There's never a bad time to cozy on up to a good film, show, album or read, right? Still, Friday night or the weekend might be the best times. And if you haven't yet found something to dive into, the latest round of media recommendations from our writers and editors should help. This week, we have a movie about a handsome hitman avenging his murdered puppy, an album that's get any backyard BBQ bumpin', and a book about what the word "freedom" really means to one Midwestern American family.
We think everything here is worth a looksie, but if nothing grabs ya, hit the link below for many more recommendations from weeks past.
Recommended by Al Sacco, managing editor
You know what's REALLY not smart? Senselessly robbing and killing the cute little puppy of a former, yet still quite ruthless, mob hitman. THAT is not smart. But it is the basis of the ultra-violent action flick John Wick
This is not a new movie, but I'm honestly not a huge shoot-'em-up film kind of guy. So I hadn't got around to watching it until last week, while my wife was out of town and I was left to my own devices. I'm a fan of Keanu Reeves, however, so this movie had been on my radar for a while, especially since it consistently has high ratings. And it didn't disappoint. It's a fast-paced, if slightly over-done, film that delivers more crazy stunts and excessive explosions than even the fiercest action movie lover could hope for.
If you're ready to watch you week go up in a blaze of Hollywood glory, this is the movie for you. There's also a sequel that is very similar to the first one if still haven't got your fill of Keanu kicking all the ass.
Say "what" again
Recommended by Dan Thorp-Lancaster, news editor
I was downright shocked this week when my partner said she'd never seen Pulp Fiction — so we fixed that.
The movie follows a group of disparate characters all connected to each other through one man: crime boss Marsellus Wallace. As each character's arc intersects with the others, loads of ridiculous violence and absurd situations follow.
Pulp Fiction is a classic in the annals of modern film and is arguably Quentin Tarantino's most well-known work. I'm not in love with everything the guy does, but this film is one of my favorites.
Real Rude Boy Rhythm
Stony Hill — Damian "Jr. Gong" Marley
Recommended by Al Sacco, managing editor
It. Is. Summertime. At least where I am. And that means breaking out some island rhythms. At least for me.
Damian Marley, son of reggae legend Bob Marley, is one of my favorites when it comes to bass-heavy, catchy tunes for an outdoor BBQ or just while rolling around with your car windows down. Marley's style seamlessly blends elements of hip hop, R&B and reggae music. And his latest album, 2017's "Stony Hill" is packed with catchy tunes that pair perfectly with a steamy summer evening. My favorites are "Medication" and "Speak Life," but this is the kind of album you want to play all the way through.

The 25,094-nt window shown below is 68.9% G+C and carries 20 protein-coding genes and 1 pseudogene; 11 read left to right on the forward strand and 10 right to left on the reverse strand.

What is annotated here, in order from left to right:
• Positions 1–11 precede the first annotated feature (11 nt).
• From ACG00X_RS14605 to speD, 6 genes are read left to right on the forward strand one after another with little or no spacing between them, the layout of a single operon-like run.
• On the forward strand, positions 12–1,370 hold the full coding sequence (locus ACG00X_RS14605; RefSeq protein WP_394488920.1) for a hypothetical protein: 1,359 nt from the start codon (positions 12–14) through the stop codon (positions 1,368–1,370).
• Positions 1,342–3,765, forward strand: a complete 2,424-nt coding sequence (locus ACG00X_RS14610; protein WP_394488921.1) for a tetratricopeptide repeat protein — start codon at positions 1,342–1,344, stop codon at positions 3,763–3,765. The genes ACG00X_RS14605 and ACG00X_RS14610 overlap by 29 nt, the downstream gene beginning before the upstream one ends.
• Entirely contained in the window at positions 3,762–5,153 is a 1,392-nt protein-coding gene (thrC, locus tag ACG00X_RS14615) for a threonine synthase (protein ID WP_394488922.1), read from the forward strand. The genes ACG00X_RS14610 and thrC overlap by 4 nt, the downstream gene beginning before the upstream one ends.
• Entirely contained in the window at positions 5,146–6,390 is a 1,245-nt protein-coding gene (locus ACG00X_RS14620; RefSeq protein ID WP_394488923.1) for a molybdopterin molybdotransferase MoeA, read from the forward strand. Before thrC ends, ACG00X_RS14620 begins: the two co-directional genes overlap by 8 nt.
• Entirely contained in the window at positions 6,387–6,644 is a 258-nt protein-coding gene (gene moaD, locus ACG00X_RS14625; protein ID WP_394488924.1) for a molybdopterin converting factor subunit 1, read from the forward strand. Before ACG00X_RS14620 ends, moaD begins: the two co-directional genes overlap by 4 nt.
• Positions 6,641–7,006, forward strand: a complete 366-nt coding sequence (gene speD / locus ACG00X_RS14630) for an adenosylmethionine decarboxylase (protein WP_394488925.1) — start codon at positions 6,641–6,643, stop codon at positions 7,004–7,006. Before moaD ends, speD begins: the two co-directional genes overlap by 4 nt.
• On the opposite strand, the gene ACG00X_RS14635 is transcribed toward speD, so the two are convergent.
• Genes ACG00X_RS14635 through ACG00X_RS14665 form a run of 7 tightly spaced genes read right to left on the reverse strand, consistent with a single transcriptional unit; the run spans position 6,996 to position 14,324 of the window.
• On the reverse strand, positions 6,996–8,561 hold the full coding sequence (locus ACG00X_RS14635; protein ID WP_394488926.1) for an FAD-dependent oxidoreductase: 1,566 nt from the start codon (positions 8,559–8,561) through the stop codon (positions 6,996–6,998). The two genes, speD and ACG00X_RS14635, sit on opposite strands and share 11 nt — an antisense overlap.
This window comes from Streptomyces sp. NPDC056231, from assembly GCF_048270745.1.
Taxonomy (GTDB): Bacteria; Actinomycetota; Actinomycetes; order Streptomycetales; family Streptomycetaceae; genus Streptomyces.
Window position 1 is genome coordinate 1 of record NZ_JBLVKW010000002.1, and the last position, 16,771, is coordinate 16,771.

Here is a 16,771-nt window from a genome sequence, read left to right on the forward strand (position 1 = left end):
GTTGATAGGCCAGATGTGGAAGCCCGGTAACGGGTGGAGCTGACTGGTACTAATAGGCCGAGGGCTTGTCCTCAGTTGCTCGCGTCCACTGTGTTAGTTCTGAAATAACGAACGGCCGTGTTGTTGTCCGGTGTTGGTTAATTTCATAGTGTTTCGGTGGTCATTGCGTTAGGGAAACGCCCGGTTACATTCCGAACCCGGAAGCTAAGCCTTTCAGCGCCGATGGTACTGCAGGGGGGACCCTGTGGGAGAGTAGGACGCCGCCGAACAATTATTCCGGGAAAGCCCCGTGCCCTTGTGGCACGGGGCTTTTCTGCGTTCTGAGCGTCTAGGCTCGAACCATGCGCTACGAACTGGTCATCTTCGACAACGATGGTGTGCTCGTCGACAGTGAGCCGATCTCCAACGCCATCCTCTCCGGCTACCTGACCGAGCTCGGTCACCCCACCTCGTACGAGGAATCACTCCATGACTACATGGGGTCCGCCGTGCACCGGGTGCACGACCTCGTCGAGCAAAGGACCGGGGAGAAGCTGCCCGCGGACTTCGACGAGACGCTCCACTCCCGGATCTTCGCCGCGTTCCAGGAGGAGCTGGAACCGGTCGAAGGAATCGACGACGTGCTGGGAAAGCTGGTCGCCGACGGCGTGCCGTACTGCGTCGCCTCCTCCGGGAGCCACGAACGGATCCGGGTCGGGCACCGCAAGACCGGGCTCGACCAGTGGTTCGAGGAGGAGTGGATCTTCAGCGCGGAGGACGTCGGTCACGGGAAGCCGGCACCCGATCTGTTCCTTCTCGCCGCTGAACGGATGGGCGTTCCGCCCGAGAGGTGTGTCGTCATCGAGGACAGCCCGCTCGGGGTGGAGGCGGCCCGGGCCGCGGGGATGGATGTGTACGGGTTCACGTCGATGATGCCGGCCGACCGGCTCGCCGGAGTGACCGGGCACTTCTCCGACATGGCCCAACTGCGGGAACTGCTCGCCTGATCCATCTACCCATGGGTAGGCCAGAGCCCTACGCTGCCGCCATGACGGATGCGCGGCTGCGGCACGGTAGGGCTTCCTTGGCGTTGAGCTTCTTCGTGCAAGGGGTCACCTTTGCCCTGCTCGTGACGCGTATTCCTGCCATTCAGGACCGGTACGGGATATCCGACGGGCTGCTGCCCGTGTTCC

I strongly recommend any and all "Jr. Gong" albums, but "Stony Hill" is the one that's been pumping through my speakers most often in recent days (and nights).
You need this
From The Screen To Your Stereo 3 - New Found Glory
Recommended by Richard Devine, Reviews Editor
Weezer isn't the only band that can release a kick ass covers album, and New Found Glory is back for round three. This one is much shorter than volume 2, but still has some songs on there that you didn't know you needed in your life until now.
The theme, if you didn't get it from the title, is songs from movies, and this year's album opens with "Cups", from Pitch Perfect, goes through "This is Me", "The Power of Love" and closes with "Eye of the Tiger." Not only are they all great songs, but the covers are very well done.
There's also, nestled in the middle, a cover of Let It Go from Frozen. The song you know, but you don't want to admit you know. Well now there's a version that you can belt out at the top of your lungs.
Midwestern family issues
Freedom — Jonathan Franzen
Recommended by Cale Hunt, staff writer
I enjoy Franzen novels as a believable glimpse into a family that's not my own, and much like The Corrections, Freedom reveals what the modern family is up to. It's the story of Patty and Walter Berglund, their children, their Midwestern neighbors, and their friends, spanning from the mid-1900s up to the mid-2000s.
Like the title suggests, each character has their own idea of freedom, which in most cases is not at all what they thought it was once they achieved it. Although it's not necessarily action-packed, it's tough to stop reading Freedom until each character's arc has been resolved and you're sat wondering just whether or not anyone actually has anything figured out despite what they might show on the surface.
Attack the darkness
D&D Dungeon Master's Screen Reincarnated
Recommended by Rich Edmonds, staff reviewer
Getting back into Dungeon & Dragons and being the dungeon master a few times involved reacquainting myself with available material. One item I never picked up previously was a screen. I'm glad I finally made the purchase for the official D&D master's screen, since it's bloody brilliant.
This screen is for the 5th edition of D&D, which is the current iteration, and comes rocking four panels kitted out with awesome illustrations. It's also insane how handy the quick-glance details are on the reverse side of the screen, allowing a dungeon master to look up something without referring to a book.
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